Lifeskills, games, visual arts and musical performance management will be taught for a week, culminating in a concert that du Plessis will attend.  This is the second year that this holiday programme has been held and it is a significant part of the outreach and inclusion work being done by the NMF.


20 years of your Foundation – an FBF Fit for Purpose

Dear Friend of the Foundation

The Field Band Foundation has reopened its central offices at the start of our massive “Fit for Purpose” year. This year marks our 20th of making “Music for Life!” – a journey that has seen more than 50 000 young South Africans pass through our lifeskills and musical training programmes.

It is an enormous achievement, and it is one that belongs to many people, both within the formal Foundation, and among our broader Foundation Family of supporters in South Africa, and across the world. We thank every one of you, deeply, for your part in this.

We will celebrate these two decades through this year, culminating in four regional gatherings of Field Bands through the country, and a special supporters’ celebration, in October, while also announcing important “step-up-rollouts” of our work, the start of a redesign of how we operate. In this, we are working with main partners to deepen the positive long-term effects of Field Band Foundation activities and of their inter-generational outcomes.

While some may feel that ours is a country best described in “hashtags-and-falling”, our actual destiny is more clearly seen in the youngsters who have raised the flag and marched in FBF formations, changing the future of us all.

They do this with the sureness that comes from you walking alongside. What a thing to behold, in many places already and others yet to come, of tomorrow’s positive realisation being fashioned by our youth. It is your and our story too, and profoundly so: #FBF-SouthAfricaARISE!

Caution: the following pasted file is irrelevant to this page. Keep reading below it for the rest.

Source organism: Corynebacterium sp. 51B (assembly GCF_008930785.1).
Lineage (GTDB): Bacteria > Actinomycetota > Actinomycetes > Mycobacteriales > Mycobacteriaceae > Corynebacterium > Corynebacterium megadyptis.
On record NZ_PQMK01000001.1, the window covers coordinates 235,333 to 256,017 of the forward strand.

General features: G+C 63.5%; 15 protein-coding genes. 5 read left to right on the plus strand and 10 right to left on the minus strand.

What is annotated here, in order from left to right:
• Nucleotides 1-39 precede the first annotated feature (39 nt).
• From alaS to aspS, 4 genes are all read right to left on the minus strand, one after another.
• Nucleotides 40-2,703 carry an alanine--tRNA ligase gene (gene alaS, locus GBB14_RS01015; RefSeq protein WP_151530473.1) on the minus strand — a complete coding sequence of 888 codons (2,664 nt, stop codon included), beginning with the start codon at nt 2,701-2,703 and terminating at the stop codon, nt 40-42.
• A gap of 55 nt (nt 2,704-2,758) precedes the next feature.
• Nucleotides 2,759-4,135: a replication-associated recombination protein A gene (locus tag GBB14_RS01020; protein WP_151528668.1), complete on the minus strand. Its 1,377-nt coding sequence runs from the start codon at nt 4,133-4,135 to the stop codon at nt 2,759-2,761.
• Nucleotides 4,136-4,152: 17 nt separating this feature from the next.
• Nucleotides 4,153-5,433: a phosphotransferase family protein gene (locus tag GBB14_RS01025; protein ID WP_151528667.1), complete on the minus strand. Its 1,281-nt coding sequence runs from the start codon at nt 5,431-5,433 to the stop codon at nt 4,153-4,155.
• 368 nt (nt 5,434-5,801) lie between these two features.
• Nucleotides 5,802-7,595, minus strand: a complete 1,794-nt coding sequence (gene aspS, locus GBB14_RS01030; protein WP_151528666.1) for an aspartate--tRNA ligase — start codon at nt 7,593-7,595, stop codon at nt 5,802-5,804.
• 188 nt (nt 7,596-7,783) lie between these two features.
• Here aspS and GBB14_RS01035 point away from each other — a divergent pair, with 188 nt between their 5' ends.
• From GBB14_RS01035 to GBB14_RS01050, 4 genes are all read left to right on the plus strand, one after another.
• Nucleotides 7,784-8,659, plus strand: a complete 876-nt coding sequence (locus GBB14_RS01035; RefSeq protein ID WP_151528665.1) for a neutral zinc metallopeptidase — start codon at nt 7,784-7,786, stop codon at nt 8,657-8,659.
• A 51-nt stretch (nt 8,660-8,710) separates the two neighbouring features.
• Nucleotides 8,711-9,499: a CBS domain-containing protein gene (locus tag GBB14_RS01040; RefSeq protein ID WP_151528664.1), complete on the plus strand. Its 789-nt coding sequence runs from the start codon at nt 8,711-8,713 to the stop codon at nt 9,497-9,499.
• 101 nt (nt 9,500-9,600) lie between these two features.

Indeed, we have a good year ahead, friends, and we look forward to this next part of our exciting journey together, as we continue on to a tomorrow of promise that South Africa will realise.

With warm wishes
Nicky du Plessis
Chief Executive Officer

“A year of solid achievements”

CEO Nicky du Plessis reports on a 2016 of significance


As 2016 comes to a close, the Field Band Foundation NPC (FBF) looks back on a year of highlights that are even more proudly acknowledged because they were hard but sincerely won. We determinedly focused on our vision to continue to increase opportunities for our members to experience themselves positively and creatively, and found some new ways to do this. There have been a number of significant performance and educational events throughout the calendar, and we have benefited from new partnerships while refreshing long-standing relationships.